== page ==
Bolstered by the pride and folly of youth, she conducted her life without the input or aid of others. Until the day a life-altering tragedy made her realize that sometimes the person who can’t ask for help is the one who needs it most.

By Shannon Leone Fowler
Updated November 03, 2009
Ocean Study III
Credit: Blaise Hayward

I have always been an independent person. If you ask my parents or any of my old boyfriends, they will tell you I’m too independent. When I was little, I wanted to be a tightrope walker. I would practice on the back of our couch, insisting my parents not hover nearby with nervous, outstretched hands. I preferred falling on my own to succeeding with someone else’s help.

In between high school graduation and the completion of my doctorate in biology, I visited 52 countries, mostly solo. I was the sort of traveler who never asks for directions, choosing instead to struggle with maps and signs until I found my way. My independence was a mix of pride, daring, stubbornness, luck, and innocence. It worked only because I had never been truly lost.

Then one day on the island of Koh Phangan, in Thailand, everything changed. I was swimming in the ocean with Sean, my fiancé, when he was stung by a box jellyfish. He died within three minutes. He was 25 years old.

I never felt so terrifyingly alone. Yet when onlookers and travelers on the beach that day asked if I wanted company, stubborn pride, force of habit, and overwhelming grief prevented me from accepting. I no longer knew how to relate to other people, as if I suddenly spoke a language no one in the world understood. And I didn’t see how anything anyone could do would possibly help. I even declined repeated offers from my parents, who desperately wanted to join me. But two young Israeli women, despite my protests, refused to leave.

When Sean’s body was taken from the beach to the hospital by truck, these women followed on foot. They were with me the moment Sean was officially declared dead. When the receptionist immediately requested payment, the women demanded I be allowed time alone with his body. When the hospital staff gave me a document written in Thai and told me to sign, I automatically picked up a pen, but the women held my hand and insisted the document be translated first. The cause of death had been listed as drunk drowning. I learned later from a scientist who specialized in box jellyfish that deaths from jellyfish are sometimes covered up to avoid hurting the tourism industry.

These women went with me to the temple where Sean’s body, wrapped in sheets, was taken. A large group of locals gathered around the truck, opening the sheets and pointing excitedly at the welts on his legs. The Israeli women yelled at them to show respect and stood guard over Sean as we waited three hours for someone to find a key. The women were 21 years old at the time and complete strangers to me. They had been with me through some of the most intimate and terrible moments of my life, and at that point I still didn’t even know their names.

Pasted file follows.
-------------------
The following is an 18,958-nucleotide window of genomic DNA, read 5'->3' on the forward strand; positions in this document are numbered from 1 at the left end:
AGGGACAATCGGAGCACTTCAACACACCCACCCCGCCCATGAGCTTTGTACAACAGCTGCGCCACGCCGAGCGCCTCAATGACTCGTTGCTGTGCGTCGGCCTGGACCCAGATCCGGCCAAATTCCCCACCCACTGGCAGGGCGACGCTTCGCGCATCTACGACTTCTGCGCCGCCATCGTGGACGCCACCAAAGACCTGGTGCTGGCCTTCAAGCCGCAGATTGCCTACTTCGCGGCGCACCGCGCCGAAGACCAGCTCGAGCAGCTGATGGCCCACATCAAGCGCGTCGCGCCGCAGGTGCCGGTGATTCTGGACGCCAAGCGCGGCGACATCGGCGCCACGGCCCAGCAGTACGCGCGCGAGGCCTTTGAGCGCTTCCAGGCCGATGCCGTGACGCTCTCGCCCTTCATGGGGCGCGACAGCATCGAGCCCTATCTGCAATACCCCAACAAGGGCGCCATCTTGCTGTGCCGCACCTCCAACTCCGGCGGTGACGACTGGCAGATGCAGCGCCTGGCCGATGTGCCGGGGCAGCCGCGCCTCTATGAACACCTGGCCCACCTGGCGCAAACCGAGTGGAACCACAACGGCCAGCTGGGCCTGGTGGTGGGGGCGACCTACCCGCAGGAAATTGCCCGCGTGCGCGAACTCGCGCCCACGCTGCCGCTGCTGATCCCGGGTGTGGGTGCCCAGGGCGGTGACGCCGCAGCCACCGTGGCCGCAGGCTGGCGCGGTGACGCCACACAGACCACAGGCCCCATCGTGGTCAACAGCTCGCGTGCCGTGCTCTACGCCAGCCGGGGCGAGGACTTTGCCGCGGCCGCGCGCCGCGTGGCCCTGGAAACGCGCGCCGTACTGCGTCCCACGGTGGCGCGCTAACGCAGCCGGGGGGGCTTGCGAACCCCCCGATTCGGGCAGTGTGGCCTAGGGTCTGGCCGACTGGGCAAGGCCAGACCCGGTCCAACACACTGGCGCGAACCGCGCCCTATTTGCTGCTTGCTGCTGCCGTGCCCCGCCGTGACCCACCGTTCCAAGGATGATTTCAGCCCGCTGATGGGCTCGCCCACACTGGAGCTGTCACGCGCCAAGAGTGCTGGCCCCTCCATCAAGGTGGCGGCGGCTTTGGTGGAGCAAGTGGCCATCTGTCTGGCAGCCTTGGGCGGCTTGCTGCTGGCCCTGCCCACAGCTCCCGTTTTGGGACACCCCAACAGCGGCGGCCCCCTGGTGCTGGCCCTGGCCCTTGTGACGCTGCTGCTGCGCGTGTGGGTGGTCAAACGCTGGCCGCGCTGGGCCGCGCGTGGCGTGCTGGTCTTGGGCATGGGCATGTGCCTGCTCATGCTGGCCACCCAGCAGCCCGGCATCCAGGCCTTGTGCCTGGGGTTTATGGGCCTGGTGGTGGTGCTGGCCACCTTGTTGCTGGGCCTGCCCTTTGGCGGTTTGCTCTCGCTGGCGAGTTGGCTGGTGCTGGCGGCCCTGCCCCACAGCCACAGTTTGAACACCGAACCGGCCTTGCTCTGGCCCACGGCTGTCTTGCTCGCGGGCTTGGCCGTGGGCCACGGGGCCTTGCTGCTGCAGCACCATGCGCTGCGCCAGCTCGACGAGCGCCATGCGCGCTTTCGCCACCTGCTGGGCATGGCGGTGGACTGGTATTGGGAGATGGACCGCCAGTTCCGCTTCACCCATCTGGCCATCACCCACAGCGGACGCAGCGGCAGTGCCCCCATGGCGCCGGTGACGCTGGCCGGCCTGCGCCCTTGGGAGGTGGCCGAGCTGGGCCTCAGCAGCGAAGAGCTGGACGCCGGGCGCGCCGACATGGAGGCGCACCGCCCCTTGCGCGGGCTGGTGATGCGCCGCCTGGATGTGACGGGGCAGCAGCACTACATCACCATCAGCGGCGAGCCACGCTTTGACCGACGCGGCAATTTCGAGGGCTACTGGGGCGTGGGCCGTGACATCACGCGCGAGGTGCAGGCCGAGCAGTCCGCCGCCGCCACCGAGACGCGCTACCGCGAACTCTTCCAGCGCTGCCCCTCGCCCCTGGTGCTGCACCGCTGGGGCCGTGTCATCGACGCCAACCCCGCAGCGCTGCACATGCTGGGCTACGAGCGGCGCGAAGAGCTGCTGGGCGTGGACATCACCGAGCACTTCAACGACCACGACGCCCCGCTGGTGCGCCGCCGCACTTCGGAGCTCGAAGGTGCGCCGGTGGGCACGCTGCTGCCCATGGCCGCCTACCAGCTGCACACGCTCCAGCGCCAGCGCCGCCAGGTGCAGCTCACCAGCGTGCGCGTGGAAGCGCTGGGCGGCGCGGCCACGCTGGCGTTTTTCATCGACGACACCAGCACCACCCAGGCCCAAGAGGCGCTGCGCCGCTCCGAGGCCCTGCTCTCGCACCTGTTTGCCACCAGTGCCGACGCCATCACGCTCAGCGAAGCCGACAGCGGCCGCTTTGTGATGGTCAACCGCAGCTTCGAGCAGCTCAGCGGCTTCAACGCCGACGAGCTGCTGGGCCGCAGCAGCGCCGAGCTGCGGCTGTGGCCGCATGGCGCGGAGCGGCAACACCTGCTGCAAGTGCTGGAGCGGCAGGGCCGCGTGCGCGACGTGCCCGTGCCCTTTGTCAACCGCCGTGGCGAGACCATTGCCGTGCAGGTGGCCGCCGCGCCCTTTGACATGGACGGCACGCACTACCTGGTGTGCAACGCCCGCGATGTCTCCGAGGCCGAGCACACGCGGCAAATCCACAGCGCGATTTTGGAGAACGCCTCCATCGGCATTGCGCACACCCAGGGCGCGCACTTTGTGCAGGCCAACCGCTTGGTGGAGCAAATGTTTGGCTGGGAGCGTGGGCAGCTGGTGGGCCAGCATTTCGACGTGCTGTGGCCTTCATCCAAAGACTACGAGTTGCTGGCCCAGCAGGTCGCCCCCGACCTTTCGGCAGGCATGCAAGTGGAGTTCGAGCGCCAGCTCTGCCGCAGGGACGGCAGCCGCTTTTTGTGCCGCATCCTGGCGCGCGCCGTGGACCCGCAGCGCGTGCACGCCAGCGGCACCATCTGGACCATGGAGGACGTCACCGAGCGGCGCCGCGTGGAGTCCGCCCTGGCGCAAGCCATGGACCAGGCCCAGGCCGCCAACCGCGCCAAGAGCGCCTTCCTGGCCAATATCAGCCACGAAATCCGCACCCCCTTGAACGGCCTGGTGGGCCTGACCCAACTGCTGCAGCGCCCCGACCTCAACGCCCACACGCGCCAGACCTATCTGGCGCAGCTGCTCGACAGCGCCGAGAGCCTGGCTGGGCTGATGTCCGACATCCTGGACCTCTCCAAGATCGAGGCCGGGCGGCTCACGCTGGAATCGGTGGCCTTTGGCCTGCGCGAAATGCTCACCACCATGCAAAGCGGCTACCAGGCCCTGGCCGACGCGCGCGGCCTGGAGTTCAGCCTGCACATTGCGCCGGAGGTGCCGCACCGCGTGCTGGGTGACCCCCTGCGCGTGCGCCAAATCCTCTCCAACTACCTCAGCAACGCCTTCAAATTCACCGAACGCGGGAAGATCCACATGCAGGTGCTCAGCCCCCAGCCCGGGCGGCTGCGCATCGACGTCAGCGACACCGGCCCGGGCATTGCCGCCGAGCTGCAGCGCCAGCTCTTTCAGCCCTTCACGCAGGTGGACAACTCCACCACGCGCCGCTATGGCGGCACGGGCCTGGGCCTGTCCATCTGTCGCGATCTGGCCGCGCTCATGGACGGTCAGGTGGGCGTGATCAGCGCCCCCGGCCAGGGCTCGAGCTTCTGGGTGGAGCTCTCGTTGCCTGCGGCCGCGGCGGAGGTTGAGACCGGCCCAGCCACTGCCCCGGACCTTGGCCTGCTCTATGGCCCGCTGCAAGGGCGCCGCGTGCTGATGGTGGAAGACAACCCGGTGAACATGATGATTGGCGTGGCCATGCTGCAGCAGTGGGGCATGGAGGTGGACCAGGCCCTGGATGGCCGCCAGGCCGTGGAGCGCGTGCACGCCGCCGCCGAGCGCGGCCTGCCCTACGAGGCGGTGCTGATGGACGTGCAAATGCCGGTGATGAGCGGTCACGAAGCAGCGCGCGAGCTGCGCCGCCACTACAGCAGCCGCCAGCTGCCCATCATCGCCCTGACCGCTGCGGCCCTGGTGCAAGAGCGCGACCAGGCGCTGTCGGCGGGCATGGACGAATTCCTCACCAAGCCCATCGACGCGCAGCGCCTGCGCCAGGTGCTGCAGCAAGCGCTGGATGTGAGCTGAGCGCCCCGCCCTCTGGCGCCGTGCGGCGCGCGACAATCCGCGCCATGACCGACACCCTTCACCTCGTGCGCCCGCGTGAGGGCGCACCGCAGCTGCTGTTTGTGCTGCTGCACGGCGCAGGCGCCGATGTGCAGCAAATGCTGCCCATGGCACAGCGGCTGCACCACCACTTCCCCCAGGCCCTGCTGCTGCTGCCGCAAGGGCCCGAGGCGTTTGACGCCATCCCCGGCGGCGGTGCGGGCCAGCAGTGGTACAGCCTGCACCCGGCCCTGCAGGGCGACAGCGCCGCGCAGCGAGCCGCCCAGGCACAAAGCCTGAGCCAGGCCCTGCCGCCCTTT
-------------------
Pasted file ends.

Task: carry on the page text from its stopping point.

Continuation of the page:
We got back to our cabanas around 3 a.m., and I had to be at the police station at 8 a.m. Again, the Israeli women insisted on accompanying me. They would stand outside if I wanted, but they were coming. My initial reaction was relief that I wouldn’t have to face the police alone. Still, I decided that if I didn’t see them in the morning, I wouldn’t wake them. When I walked into the hotel lobby in the morning, they were already there waiting for me.

They sat with me in a small room under buzzing fluorescent lights for over an hour and a half. A policeman finally arrived, but he didn’t know how to use the computer, so we waited another hour for a manual typewriter. Because of his excruciatingly slow typing and the language barrier, it took eight hours to give my statement. I sobbed the first time I told him what had happened, but by the end of the day, I had repeated it so many times, I was numb. He was accusing and angry and questioned everything I said. He insisted on four male witnesses to Sean’s death, which I could not produce. After a long argument with the Israeli women, he accepted their signatures instead.

It took a week for Sean’s body to be released to Bangkok. I learned from locals on the island, including the manager of my hotel, that the Thai prince was visiting the island and the police couldn’t spare an officer to finish the paperwork. During that time, reality began to sink in. I felt like a 28-year-old widow. I had been preparing for a wedding, mortgages, pregnancies, but in an instant those plans vanished. The Israeli women stayed by my side the entire week, insisting I eat, buying me bottles of water, and anxiously asking me to think over what I would say each time I phoned Sean’s parents in Australia. These women could have walked away from a tragedy that wasn’t their own. Instead, without even telling me, they changed their plane tickets rather than leave me behind.

Although I didn’t realize it at the time, I now believe I would not have survived the ordeal without these remarkable women, who are still a part of my life. I would have become catatonic with grief, would have signed documents I didn’t understand, and might even have been blamed for Sean’s death. Two strangers taught me that sometimes the person who needs help the most is the last person to ask for it.

Since then, I have done things I never could have imagined. I cry unabashedly in public (all the time). I joined a young widows’ support group. I have been to grief counselors. Before Thailand, I believed counseling was for certain people. After Thailand, I realized counseling was for certain situations. These days I’m stubborn about offering help instead of refusing it and less willing to walk away when my offers are declined. I may still be struggling with asking, but I’ve learned to accept. It’s better than falling.